"The case for the new Edmonton plant is anyway weakening as time passes. The long term trend for waste is down - N London overall waste levels have hardly moved for a decade or more, in spite of a 20%+ increase in population; Mayoral recycling requirements have increased; the concern about long term CO2 emissions and air quality from incineration has ballooned, and will only increase after this week’s judgment on Heathrow and subsequent murmurs about road-building plans; the NLWA requirement to source feedstock from the far reaches of SE England runs contra to a principal NLWP objective to reduce ‘waste miles’; the costs have nearly doubled, meaning an increased funding burden on N London boroughs for a very long term fixed capacity plant operating against a fast changing background."

"North London’s 13-year journey to nowhere"

pinkham way alliance logoThe PWA extends its criticism to the totality of the draft waste plan. The letter it sent to councillors takes the form of a briefing paper with the title "North London Waste Plan - North London's 13-year journey to nowhere"'. It points out that, 13 years after the start of drafting, the most recent iteration of the waste plan was subjected to strong criticism by the Planning Inspector:

"Last November the Planning Inspector found the proposed NLWP so unsound that he refused to make any proposals for modifications that might rectify it. At the end of the hearings he advised that so much was required – some of it fundamental – that the boroughs should consider whether to attempt modification at all or start again."

In the view of the PWA a major factor in the difficulties with developing a satisfactory new waste plan was the purchase by the NLWA of the Pinkham Way land at great cost as the proposed site of a new waste processing facility. This project was abandoned in 2013. Despite the absurdity of classifying an officially listed nature reserve as suitable for industrial use, it has been included in drafts of both the NLWP and the Haringey Local Plan ever since in order to cover up the embarrassing mistake of paying £12 million for an unsuitable site.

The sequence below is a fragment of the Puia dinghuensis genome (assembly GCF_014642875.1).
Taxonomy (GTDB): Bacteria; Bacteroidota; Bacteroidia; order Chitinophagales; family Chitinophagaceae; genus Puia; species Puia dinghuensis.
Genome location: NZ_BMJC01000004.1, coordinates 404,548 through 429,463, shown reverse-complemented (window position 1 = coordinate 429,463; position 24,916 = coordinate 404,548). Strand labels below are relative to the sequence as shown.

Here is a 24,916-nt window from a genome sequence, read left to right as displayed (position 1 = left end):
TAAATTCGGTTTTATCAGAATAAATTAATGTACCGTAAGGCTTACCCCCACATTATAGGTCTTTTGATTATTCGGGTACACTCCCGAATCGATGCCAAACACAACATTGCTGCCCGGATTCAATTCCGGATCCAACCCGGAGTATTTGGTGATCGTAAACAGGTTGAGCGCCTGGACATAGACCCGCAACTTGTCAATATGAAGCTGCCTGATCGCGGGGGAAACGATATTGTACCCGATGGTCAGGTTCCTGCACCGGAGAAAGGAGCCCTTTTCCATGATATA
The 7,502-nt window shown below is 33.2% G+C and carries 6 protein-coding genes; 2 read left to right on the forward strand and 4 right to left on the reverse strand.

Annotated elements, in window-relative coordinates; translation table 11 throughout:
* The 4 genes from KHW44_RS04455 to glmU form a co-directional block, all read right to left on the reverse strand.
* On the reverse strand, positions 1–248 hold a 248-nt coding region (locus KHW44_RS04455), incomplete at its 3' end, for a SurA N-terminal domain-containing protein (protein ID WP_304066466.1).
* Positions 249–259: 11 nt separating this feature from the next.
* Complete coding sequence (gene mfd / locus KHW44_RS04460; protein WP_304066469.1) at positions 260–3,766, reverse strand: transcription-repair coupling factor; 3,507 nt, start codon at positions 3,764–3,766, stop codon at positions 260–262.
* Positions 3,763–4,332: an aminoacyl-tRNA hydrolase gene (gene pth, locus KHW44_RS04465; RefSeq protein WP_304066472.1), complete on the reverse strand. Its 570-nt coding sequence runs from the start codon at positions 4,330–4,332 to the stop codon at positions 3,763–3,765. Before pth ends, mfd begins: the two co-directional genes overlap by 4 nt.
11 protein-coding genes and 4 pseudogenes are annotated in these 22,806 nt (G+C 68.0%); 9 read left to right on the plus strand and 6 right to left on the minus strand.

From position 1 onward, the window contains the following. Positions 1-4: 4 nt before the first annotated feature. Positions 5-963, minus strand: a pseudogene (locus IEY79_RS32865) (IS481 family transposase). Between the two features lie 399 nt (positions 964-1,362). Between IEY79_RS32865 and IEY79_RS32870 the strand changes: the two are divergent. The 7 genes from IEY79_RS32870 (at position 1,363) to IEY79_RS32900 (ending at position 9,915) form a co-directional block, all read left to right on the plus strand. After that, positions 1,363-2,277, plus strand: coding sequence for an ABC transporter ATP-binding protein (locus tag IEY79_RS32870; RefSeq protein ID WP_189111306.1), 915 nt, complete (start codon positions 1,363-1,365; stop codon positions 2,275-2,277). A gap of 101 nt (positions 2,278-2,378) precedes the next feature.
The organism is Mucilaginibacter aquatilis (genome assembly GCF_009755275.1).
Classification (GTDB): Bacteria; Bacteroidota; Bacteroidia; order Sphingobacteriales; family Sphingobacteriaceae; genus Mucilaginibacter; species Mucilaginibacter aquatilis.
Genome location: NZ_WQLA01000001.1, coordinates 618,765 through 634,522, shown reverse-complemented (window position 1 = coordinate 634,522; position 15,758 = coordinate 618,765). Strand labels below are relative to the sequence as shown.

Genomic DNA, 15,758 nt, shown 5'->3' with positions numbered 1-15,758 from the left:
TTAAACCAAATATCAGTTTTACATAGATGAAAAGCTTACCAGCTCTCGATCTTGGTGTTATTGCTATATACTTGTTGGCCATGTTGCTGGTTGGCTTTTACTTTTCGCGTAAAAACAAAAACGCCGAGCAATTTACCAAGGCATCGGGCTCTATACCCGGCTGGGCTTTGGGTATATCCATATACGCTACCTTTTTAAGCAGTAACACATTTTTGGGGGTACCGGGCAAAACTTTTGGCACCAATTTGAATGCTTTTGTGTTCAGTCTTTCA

"[The] highly suspect inclusion [of Pinkham Way] in the present NLWP was a convenient way of avoiding any embarrassing explanation of why the Authority is land banking a Grade 1 Nature Conservation Site for which it paid £12m, a site for which a) it has no planning permission and no plans and b) has never shown either need or suitability. To say nothing of £170m plus of expenses related to the site and the procurement of which it formed part."

An "oversized pseudo-entrepreneurial project"

Summing up its appeals to the councillors from the seven boroughs, the PWA letter concludes:

"Our elected councillors must insist on the development of an integrated Municipal Waste Strategy and Waste Plan for North London based on actual data, objective need and a sensible analysis of future trends. They should not be driven by a single stakeholder, a single oversized pseudo-entrepreneurial project, a single waste stream which long term policy anyway aims to reduce drastically, or by the desperation to include a single wholly unsuitable site which the same stakeholder should never have purchased."

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Karl Brown's Avatar
Karl Brown posted a reply #5337 10 May 2020 11:58
A lot of information is currently flowing regarding the planned new incinerator between the waste authority and Extinction Rebellion with little sign anything is going to change since the decision made in 2015, despite everything having since changed. I found this excerpt form a recent piece form two academics based at the University of Leeds simple and focused on what several have been saying for many years now – the plans are no much more than a continuation of the historic waste issue whereas all signs are that a much more thoughtful future is now required:-

The first strategy to “close” loops of material flows is energy from waste (EfW) – burning discarded material to generate electricity. This has replaced landfill as the main processing method for household waste in the UK. Local authorities in the UK collect 26 million tonnes of waste per year, of which 11 million tonnes goes to EfW while three million tonnes ends up in landfill. Between three to six times more waste plastic, food and textiles go to EfW than are recycled, as does two-thirds of waste paper and card.